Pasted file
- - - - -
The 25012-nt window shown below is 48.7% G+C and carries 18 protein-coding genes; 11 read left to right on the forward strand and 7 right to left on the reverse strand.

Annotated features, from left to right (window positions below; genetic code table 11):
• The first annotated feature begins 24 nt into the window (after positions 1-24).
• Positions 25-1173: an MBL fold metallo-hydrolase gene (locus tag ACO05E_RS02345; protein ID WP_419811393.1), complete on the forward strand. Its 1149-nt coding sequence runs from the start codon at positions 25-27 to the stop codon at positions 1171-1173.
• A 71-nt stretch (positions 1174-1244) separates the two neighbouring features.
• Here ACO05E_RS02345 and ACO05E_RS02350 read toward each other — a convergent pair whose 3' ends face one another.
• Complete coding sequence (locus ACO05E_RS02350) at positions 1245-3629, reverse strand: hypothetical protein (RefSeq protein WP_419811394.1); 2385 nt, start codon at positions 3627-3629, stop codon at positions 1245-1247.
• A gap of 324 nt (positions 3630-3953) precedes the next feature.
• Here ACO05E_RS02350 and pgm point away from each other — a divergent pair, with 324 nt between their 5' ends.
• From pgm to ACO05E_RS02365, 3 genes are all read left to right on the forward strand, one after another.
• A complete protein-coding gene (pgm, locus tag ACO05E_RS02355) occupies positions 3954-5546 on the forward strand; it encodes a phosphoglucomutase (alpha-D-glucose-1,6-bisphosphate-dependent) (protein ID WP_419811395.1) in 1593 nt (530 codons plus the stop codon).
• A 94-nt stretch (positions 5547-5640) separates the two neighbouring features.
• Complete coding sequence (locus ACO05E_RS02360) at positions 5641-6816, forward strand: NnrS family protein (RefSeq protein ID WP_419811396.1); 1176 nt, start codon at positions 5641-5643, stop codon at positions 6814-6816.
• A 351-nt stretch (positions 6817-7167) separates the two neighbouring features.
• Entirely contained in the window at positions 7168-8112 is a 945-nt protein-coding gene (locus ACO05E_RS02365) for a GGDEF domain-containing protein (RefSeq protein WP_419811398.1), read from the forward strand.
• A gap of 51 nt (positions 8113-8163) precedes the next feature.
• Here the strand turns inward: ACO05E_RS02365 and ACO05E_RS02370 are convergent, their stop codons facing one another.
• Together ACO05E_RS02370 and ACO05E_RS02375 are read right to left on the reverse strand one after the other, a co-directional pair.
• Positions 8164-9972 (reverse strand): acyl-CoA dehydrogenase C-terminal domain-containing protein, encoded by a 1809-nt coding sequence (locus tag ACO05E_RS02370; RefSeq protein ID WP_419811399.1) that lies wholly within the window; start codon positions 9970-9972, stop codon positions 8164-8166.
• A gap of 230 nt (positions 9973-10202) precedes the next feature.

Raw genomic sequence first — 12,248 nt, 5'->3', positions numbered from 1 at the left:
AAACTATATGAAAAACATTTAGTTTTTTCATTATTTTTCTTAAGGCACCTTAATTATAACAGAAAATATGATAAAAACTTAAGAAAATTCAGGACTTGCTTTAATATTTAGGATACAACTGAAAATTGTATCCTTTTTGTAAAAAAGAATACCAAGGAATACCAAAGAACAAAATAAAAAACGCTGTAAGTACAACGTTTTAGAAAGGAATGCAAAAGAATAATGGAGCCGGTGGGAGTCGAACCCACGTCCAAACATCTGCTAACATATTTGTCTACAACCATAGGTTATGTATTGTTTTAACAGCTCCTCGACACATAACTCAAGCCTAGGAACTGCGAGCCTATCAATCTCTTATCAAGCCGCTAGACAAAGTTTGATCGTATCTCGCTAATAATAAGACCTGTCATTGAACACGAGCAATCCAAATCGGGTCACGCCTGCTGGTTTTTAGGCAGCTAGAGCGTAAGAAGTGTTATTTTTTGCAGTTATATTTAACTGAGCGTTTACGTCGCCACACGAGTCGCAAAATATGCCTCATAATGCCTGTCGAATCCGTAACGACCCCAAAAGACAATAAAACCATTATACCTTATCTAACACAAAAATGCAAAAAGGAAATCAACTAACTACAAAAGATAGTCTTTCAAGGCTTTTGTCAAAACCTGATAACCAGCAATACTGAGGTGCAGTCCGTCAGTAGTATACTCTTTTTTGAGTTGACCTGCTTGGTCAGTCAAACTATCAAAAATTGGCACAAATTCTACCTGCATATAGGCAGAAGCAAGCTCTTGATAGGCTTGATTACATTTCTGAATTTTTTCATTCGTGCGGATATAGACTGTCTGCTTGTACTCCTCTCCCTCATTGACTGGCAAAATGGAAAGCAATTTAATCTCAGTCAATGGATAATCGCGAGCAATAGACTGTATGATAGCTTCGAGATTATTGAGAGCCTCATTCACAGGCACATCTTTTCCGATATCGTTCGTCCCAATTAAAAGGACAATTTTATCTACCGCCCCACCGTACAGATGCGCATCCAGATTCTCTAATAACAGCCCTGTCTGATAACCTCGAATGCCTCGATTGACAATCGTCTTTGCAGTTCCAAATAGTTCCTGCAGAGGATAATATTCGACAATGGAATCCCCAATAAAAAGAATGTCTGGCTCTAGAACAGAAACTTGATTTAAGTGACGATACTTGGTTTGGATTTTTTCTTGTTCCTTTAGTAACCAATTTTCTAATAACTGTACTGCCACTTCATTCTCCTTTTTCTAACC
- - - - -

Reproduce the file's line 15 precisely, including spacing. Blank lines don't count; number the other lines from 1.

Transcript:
• Entirely contained in the window at positions 7168-8112 is a 945-nt protein-coding gene (locus ACO05E_RS02365) for a GGDEF domain-containing protein (RefSeq protein WP_419811398.1), read from the forward strand.